Stuart Senator: The Different Areas of Practice in Law?

Like any profession, a simple one-word title like “lawyer” is highly generic. The fact is, every lawyer has a major area of practice. Within that focus are usually a few other areas of expertise.

What are the different major areas of practice in law? There are several major areas of focus for lawyers, each requiring a unique set of skills and expertise. Stuart Senator of Munger, Tolles & Olson LLP figured out his focus of complex business litigation in trial and appellate courts, and investigations led by the Federal Trade Commission and Department of Justice. 

Some more popular areas include criminal law, international law, family law, contract law, intellectual property law, and many others. Of course, people then have a chance to go into smaller niches within these types of law to take their focus to the next level.

Criminal Law

A lawyer’s main role in criminal law is to represent their client’s interests in court proceedings related to allegations of crime or wrongdoing. This often involves collecting evidence and building a solid case on behalf of the client that demonstrates their innocence or lack of culpability in any criminal acts. 

Lawyers specializing in this area must have excellent communication skills as they will be required to effectively present their arguments and evidence both verbally and in writing to judges and juries. It can be stressful and long but finding ways to craft the best possible scenario for a client matters.

International Law

Another important area of focus for lawyers is international law, which involves the legal relationships between different countries and international organizations. In many cases, an attorney specializing in this field will work together with advocates from other countries to help resolve disputes or

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Helpful tips on how to choose a good family lawyer

McCarthy says a family lawyer’s goal in every case is an elegant divorce. “Sometimes people say I’m not interested in an elegant divorce, I’m interested in vengeance, and I say, ‘I don’t think I’m going to be the right person for you because I’m not here to be an instrument of your revenge.”

At the beginning of a family law proceeding, McCarthy says many people are hurt, assaulted and often going through the five stages of grief written by psychologist Kubler Hyson Ross – denial, anger, bargaining, depression and acceptance. She says people in family law proceedings are not ready to bargain until they have moved through the anger and denial stages and are at the end goal of acceptance.

Some clients come for a family law consultation prematurely. For example, McCarthy says someone who finds out on Thursday that their spouse is in an extramarital affair and has a consult on Friday is too early and cannot hear the legal advice, receive, or evaluate it because they are in full crisis and trauma. She says they must get to a place where they can have rational conversations, hear advice, and think about things reasonably.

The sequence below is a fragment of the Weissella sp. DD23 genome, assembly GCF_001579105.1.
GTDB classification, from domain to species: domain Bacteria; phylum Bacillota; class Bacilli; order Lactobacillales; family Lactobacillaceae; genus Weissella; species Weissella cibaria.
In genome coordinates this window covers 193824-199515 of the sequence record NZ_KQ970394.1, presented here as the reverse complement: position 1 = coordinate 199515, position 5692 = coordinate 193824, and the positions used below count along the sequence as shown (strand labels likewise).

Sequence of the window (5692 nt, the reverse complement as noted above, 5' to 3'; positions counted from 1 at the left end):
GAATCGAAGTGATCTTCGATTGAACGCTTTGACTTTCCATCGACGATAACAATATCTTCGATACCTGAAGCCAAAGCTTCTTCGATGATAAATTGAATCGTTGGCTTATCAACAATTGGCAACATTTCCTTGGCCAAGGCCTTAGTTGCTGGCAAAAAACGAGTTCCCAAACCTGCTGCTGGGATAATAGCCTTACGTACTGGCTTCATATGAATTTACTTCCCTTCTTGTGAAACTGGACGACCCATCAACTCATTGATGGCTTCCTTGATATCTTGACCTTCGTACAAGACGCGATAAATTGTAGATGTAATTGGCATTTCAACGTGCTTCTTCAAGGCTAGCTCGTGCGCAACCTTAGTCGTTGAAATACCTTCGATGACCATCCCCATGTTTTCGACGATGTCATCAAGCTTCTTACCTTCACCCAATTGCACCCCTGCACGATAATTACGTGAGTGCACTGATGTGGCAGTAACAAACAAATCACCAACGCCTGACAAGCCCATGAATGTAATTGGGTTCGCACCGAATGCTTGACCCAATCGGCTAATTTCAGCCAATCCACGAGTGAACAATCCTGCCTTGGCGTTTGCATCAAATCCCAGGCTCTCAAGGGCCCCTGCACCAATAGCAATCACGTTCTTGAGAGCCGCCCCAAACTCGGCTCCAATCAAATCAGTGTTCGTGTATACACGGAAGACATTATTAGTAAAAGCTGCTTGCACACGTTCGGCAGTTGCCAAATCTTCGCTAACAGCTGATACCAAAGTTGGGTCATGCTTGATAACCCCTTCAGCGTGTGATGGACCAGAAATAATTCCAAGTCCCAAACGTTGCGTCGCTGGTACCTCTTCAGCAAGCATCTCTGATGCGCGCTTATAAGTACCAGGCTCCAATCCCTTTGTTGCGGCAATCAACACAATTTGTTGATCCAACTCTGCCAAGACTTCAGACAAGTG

“There’s nothing wrong with taking two, three weeks or a month from the initial crisis moment to talk to your counselor or get some therapy. You can’t consume legal services if the volume of the emotional content is too high.”

McCarthy says about half of her initial consults have a helper in the room, which is highly encouraged. She says lawyers in family law never mind consulting with a family member or best friend because many people need a helper and find it helpful to have a “second set of ears.”

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Promotions and new hires at law firm Gibson Kerr

RENOWNED law firm Gibson Kerr has bolstered its teams throughout the business with a raft of appointments and promotions.

Among those is the advancement of one of Scotland’s best qualified family lawyers, with Nadine Martin promoted to Partner.

As well as being Scotland’s first and only solicitor to be an accredited specialist in Family Law, Child Law, Family Law Mediation and a certified specialist in Trauma Informed practice, Nadine is also trained in collaborative practice and has impressed since joining the firm in July 2021 .

Her practice covers all areas of family and child law, including separation, divorce, financial provision, residence and contact disputes and relocation of children. An adept negotiator, Nadine is also a tenacious litigator and appears regularly in the Sheriff Courts and conducts divorce litigation in the Court of Session. She is frequently instructed in mediation work throughout Scotland.

Nadine is a proponent of trauma informed law and works with the Law Society of Scotland to deliver a specialist certification in trauma informed practice to solicitors throughout Scotland.

Outwith work Nadine is a trustee on the board of Glasgow East Women’s Aid which supports women, children and young people affected by domestic abuse. She volunteers for the Scottish Child Law Centre. She is a committee member of both CALM Mediation Scotland and Consensus Collaboration Scotland both of which work to promote forms of alternative dispute resolution in Scotland.

Nadine Martin said: “Gibson Kerr is a firm that places huge value in the quality of its service and its people. In our family law team that is reflected in the seniority and experience of our members, many of whom are accredited by the Law Society of Scotland as specialists in the field. For our clients, this means they can access top quality service at fair, transparent

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